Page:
The paper is structured as follows: Section 2 gives an overview of the Text Summarization task, describing the main criteria that have been used to determine the relevance of a sentence within a document. In Section 2.1, a new mechanism for detecting important sentences in a text, based on "The Code Quantity Principle" [5], is explained.

Then, in Section 3 we analise the experiments performed and the results obtained for the approach we have proposed (Section 3.1). We also discuss current problems for evaluating summaries (Section 3.2), proposing a new qualitative model for the evaluation, by means of several quality criteria (Section 3.3). Finally, Section 4 draws the main conclusions and explains the work in progress.

2 Determining sentence's relevance in text summarization

Although there has been increased attention to different criteria such as well-formedness, cohesion or coherence when dealing with summarization [6], [7], most work in this NLP task is still concerned with detecting relevant elements of text and presenting them together to produce a final summary. As it has been previously mentioned, the first step in the process of summarization consists of identifying the topic of a document. To achieve this, the most common things systems do is to split the text into input units, usually sentences, and give them a relevance score to decide on which ones are the most important. Criteria such as sentence position within texts and cue phrase indicators [8], word and phrase frequency [9], [10], query and title overlap [11], cohesive or lexical connectedness [12], [13] or discourse structure [14] are examples of how to account for the relevance of a sentence. Furthermore, the use of a graph to obtain a representation of the text has proven effective, especially in multi-document summarization [15], [16], [17].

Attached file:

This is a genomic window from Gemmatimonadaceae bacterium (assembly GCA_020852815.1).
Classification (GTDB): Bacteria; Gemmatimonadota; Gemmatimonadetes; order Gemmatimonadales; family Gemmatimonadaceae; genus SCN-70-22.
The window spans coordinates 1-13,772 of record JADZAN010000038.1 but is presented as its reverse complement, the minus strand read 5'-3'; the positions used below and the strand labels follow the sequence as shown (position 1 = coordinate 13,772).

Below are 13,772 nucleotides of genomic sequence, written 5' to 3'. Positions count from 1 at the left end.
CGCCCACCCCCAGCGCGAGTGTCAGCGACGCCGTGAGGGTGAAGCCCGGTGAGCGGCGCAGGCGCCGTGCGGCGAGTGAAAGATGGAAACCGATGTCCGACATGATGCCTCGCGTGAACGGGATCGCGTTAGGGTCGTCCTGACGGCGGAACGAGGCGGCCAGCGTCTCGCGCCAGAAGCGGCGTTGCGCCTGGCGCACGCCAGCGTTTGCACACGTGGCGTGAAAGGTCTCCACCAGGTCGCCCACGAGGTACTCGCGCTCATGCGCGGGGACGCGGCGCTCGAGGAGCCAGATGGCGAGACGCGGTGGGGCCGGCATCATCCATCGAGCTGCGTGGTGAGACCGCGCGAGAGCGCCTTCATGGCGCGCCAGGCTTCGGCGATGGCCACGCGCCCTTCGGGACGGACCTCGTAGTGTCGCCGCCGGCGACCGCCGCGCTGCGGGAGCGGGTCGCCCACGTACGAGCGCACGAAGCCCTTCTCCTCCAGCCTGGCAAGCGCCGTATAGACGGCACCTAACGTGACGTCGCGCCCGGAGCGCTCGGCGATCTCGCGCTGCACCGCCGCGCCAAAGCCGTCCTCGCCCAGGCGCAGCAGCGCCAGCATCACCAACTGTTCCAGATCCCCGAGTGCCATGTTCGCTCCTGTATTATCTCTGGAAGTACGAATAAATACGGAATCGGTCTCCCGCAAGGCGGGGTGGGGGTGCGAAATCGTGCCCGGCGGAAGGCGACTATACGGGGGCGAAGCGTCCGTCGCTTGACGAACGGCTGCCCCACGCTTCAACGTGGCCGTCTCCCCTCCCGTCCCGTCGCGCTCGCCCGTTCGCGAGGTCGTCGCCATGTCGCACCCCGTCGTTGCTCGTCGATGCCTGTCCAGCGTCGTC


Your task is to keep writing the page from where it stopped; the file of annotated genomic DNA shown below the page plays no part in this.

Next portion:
In contrast to all this work, this paper suggests a novel approach for determining the relevance of a sentence based on "The Code Quantity Principle" [5]. This principle tries to explain the relationship between syntax and information within a text. The first goal of this paper is to study whether this principle can be suitable or not as a criterion to select relevant sentences to produce a summary. This idea will be explained in detail in the next Section.